It's hard to imagine now, but there was a time when audio and video products were introduced that were so revolutionary that their impact was felt literally decades after their introduction.
Take the JBL L100 Century. It was the first speaker I fell in love with. Its brilliant orange "waffle" foam grille and white 12-inch woofer looked so cool in the early 1970s when the competition's speakers were all drab brown boxes with boring cloth grilles. The JBL was the ultimate "rock" speaker of the era, so my Hendrix and Led Zeppelin LPs never sounded as good as they did on L100s. I couldn't afford JBLs back in the day, but some of my pals had them. Lucky devils! The L100 lives on as the JBL 4312 E, which is sold in Japan, but sadly not here in the U.S.
The Sony KV-1310 Trinitron TV was introduced in 1968. Sony wasn't the consumer electronics giant it would become in later decades, but thanks to the Trinitron, which generated sales of 280 million TVs worldwide by 2007, Sony became a force to be reckoned with. Beyond the phenomenal sales numbers, Trinitron established Sony's reputation in the U.S. as a company known for innovative technology (Sony won a technical Emmy Award for the Trinitron in 1973). It's hard to imagine Sony's success without Trinitron. They were far from the cheapest TVs on the market, but Trinitrons sold in big numbers because they were clearly the best TVs in the world.
Sony made great TVs, but RCA made the first consumer color TV that sold in significant numbers, the CT-100, and that was in 1954. TV broadcasting was mostly black and white, and color was limited to NBC stations in 35 U.S. cities on the East and West coasts. Only three shows were in color, so RCA was eager to share its color technology secrets with other TV manufacturers to get more sets out there as quickly as possible. In fact, just as the CT-100 was being introduced, RCA invited manufacturers to its plant to observe the production line. RCA may have been the leader, but it knew it would take an installed base of millions of color sets to motivate the TV networks to rapidly expand their color programing.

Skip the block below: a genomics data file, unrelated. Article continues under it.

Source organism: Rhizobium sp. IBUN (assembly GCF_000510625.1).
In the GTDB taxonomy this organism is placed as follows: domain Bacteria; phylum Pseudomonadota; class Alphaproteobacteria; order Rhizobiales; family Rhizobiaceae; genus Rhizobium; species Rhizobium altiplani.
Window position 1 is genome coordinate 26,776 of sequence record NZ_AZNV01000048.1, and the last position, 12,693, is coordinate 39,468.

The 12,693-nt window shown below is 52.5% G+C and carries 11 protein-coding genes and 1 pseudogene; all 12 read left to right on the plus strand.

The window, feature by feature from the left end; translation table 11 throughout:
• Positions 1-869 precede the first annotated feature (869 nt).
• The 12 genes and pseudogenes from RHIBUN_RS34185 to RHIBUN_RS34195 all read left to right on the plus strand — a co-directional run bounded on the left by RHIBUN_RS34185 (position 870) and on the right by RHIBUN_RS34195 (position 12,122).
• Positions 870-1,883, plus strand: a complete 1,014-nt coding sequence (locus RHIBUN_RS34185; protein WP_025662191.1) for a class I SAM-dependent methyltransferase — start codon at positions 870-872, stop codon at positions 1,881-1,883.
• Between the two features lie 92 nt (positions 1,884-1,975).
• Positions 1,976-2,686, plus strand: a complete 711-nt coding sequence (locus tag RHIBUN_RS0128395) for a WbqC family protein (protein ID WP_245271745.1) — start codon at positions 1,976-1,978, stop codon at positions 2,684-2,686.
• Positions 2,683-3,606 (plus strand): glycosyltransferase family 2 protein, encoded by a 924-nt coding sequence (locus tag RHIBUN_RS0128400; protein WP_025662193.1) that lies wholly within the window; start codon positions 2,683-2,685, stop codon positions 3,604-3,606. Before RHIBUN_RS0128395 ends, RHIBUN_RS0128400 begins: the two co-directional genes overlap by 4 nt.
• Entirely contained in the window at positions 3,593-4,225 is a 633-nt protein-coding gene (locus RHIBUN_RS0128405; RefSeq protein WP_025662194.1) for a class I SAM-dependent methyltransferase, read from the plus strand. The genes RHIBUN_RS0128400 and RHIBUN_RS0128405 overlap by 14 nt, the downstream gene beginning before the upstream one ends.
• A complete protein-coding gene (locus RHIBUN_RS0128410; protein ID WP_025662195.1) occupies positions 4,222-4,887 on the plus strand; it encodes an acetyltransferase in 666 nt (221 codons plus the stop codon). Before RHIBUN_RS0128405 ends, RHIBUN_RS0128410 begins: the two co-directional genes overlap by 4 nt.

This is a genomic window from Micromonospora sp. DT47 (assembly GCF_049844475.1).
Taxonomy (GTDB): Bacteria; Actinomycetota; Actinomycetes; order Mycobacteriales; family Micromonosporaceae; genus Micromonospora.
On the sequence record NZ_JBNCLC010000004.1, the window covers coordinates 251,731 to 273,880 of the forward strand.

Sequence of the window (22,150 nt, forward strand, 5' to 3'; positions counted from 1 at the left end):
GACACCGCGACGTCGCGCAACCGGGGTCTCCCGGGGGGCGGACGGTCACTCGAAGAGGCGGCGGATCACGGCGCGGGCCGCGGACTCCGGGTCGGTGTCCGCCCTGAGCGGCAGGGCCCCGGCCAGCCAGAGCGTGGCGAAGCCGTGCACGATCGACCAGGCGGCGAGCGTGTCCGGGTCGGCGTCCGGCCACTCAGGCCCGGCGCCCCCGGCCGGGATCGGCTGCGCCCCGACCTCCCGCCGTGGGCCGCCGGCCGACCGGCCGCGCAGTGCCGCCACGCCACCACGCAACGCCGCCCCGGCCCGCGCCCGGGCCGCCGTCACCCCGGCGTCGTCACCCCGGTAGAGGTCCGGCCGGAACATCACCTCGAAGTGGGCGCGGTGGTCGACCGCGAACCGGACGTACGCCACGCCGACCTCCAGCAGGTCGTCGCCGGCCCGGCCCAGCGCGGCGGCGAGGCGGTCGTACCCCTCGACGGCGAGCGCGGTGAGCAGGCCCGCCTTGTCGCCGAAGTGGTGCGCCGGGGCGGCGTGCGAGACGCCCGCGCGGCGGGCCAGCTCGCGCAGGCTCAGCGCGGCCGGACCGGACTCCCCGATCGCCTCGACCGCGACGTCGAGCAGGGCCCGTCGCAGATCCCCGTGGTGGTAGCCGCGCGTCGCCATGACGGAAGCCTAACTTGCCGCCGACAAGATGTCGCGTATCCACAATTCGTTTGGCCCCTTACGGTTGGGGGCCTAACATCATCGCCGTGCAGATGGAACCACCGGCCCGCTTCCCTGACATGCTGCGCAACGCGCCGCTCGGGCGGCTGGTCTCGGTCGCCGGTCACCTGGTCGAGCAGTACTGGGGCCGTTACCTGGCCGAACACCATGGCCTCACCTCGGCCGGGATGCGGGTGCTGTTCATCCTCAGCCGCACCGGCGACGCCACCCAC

The Sennheiser HD414 headphone was a game changer in 1968. In those days, hi-fi headphones were all big and bulky, closed-back designs; the HD414 was the industry's first "open air," on-ear (supra-aural) headphone. It looked, felt, and sounded like nothing else and forecast the future direction of headphone design. In 1970 I bought a pair of HD414s to replace my Pioneer closed-back headphones, and moving up to the Sennheisers was a revelation. A lot of people felt the same way, and Sennheiser sold more than 10 million HD414s, making it the best-selling quality headphone of all time.